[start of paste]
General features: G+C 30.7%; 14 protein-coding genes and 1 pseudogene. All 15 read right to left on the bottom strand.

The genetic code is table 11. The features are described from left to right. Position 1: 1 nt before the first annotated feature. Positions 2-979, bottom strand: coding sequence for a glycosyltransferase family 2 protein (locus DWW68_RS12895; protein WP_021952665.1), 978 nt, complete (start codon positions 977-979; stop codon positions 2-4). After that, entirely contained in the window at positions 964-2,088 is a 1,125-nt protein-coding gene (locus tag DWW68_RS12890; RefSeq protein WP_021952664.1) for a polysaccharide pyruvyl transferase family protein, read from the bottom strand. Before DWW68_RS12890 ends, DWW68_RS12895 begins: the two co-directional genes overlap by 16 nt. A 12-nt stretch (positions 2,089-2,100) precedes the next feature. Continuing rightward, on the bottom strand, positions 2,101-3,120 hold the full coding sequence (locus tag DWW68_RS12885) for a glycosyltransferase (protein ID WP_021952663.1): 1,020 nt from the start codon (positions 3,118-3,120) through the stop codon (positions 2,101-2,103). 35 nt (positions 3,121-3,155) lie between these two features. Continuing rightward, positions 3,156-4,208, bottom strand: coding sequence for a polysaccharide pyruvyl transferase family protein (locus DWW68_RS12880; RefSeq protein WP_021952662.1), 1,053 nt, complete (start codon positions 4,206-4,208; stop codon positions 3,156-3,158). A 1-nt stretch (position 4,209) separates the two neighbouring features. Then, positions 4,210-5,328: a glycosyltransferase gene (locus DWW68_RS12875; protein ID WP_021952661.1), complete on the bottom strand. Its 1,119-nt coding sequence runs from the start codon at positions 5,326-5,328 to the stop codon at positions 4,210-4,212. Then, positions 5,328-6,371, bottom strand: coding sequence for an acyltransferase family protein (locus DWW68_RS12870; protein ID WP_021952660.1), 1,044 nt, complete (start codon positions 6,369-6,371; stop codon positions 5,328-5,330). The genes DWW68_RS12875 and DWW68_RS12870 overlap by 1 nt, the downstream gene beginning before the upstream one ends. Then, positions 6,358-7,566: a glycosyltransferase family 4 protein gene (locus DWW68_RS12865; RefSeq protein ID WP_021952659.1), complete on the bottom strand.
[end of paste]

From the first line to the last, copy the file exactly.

General features: G+C 30.7%; 14 protein-coding genes and 1 pseudogene. All 15 read right to left on the bottom strand.

The genetic code is table 11. The features are described from left to right. Position 1: 1 nt before the first annotated feature. Positions 2-979, bottom strand: coding sequence for a glycosyltransferase family 2 protein (locus DWW68_RS12895; protein WP_021952665.1), 978 nt, complete (start codon positions 977-979; stop codon positions 2-4). After that, entirely contained in the window at positions 964-2,088 is a 1,125-nt protein-coding gene (locus tag DWW68_RS12890; RefSeq protein WP_021952664.1) for a polysaccharide pyruvyl transferase family protein, read from the bottom strand. Before DWW68_RS12890 ends, DWW68_RS12895 begins: the two co-directional genes overlap by 16 nt. A 12-nt stretch (positions 2,089-2,100) precedes the next feature. Continuing rightward, on the bottom strand, positions 2,101-3,120 hold the full coding sequence (locus tag DWW68_RS12885) for a glycosyltransferase (protein ID WP_021952663.1): 1,020 nt from the start codon (positions 3,118-3,120) through the stop codon (positions 2,101-2,103). 35 nt (positions 3,121-3,155) lie between these two features. Continuing rightward, positions 3,156-4,208, bottom strand: coding sequence for a polysaccharide pyruvyl transferase family protein (locus DWW68_RS12880; RefSeq protein WP_021952662.1), 1,053 nt, complete (start codon positions 4,206-4,208; stop codon positions 3,156-3,158). A 1-nt stretch (position 4,209) separates the two neighbouring features. Then, positions 4,210-5,328: a glycosyltransferase gene (locus DWW68_RS12875; protein ID WP_021952661.1), complete on the bottom strand. Its 1,119-nt coding sequence runs from the start codon at positions 5,326-5,328 to the stop codon at positions 4,210-4,212. Then, positions 5,328-6,371, bottom strand: coding sequence for an acyltransferase family protein (locus DWW68_RS12870; protein ID WP_021952660.1), 1,044 nt, complete (start codon positions 6,369-6,371; stop codon positions 5,328-5,330). The genes DWW68_RS12875 and DWW68_RS12870 overlap by 1 nt, the downstream gene beginning before the upstream one ends. Then, positions 6,358-7,566: a glycosyltransferase family 4 protein gene (locus DWW68_RS12865; RefSeq protein ID WP_021952659.1), complete on the bottom strand.